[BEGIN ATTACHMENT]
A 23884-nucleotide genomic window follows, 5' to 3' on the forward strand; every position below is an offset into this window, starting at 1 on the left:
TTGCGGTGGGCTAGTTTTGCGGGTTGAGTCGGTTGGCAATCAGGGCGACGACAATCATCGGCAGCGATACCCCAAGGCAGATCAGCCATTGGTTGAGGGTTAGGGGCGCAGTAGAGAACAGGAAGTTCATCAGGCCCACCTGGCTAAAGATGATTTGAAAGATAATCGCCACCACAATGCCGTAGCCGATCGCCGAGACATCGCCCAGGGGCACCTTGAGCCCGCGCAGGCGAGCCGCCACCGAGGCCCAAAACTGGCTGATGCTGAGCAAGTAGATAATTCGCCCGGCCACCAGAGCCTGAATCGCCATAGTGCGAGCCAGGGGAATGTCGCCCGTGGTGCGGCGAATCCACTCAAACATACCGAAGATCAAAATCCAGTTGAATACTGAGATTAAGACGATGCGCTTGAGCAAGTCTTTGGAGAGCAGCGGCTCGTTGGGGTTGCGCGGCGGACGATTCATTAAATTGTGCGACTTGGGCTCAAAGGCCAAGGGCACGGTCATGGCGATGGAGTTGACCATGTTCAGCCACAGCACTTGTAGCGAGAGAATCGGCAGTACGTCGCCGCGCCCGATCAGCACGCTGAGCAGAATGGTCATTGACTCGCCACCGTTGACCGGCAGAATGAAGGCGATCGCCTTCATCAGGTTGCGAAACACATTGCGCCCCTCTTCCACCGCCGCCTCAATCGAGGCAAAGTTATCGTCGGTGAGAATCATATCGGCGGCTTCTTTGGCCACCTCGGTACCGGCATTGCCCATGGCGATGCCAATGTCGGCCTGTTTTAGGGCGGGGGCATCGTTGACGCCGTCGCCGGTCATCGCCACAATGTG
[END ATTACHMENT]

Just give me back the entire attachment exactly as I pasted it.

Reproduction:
A 23884-nucleotide genomic window follows, 5' to 3' on the forward strand; every position below is an offset into this window, starting at 1 on the left:
TTGCGGTGGGCTAGTTTTGCGGGTTGAGTCGGTTGGCAATCAGGGCGACGACAATCATCGGCAGCGATACCCCAAGGCAGATCAGCCATTGGTTGAGGGTTAGGGGCGCAGTAGAGAACAGGAAGTTCATCAGGCCCACCTGGCTAAAGATGATTTGAAAGATAATCGCCACCACAATGCCGTAGCCGATCGCCGAGACATCGCCCAGGGGCACCTTGAGCCCGCGCAGGCGAGCCGCCACCGAGGCCCAAAACTGGCTGATGCTGAGCAAGTAGATAATTCGCCCGGCCACCAGAGCCTGAATCGCCATAGTGCGAGCCAGGGGAATGTCGCCCGTGGTGCGGCGAATCCACTCAAACATACCGAAGATCAAAATCCAGTTGAATACTGAGATTAAGACGATGCGCTTGAGCAAGTCTTTGGAGAGCAGCGGCTCGTTGGGGTTGCGCGGCGGACGATTCATTAAATTGTGCGACTTGGGCTCAAAGGCCAAGGGCACGGTCATGGCGATGGAGTTGACCATGTTCAGCCACAGCACTTGTAGCGAGAGAATCGGCAGTACGTCGCCGCGCCCGATCAGCACGCTGAGCAGAATGGTCATTGACTCGCCACCGTTGACCGGCAGAATGAAGGCGATCGCCTTCATCAGGTTGCGAAACACATTGCGCCCCTCTTCCACCGCCGCCTCAATCGAGGCAAAGTTATCGTCGGTGAGAATCATATCGGCGGCTTCTTTGGCCACCTCGGTACCGGCATTGCCCATGGCGATGCCAATGTCGGCCTGTTTTAGGGCGGGGGCATCGTTGACGCCGTCGCCGGTCATCGCCACAATGTG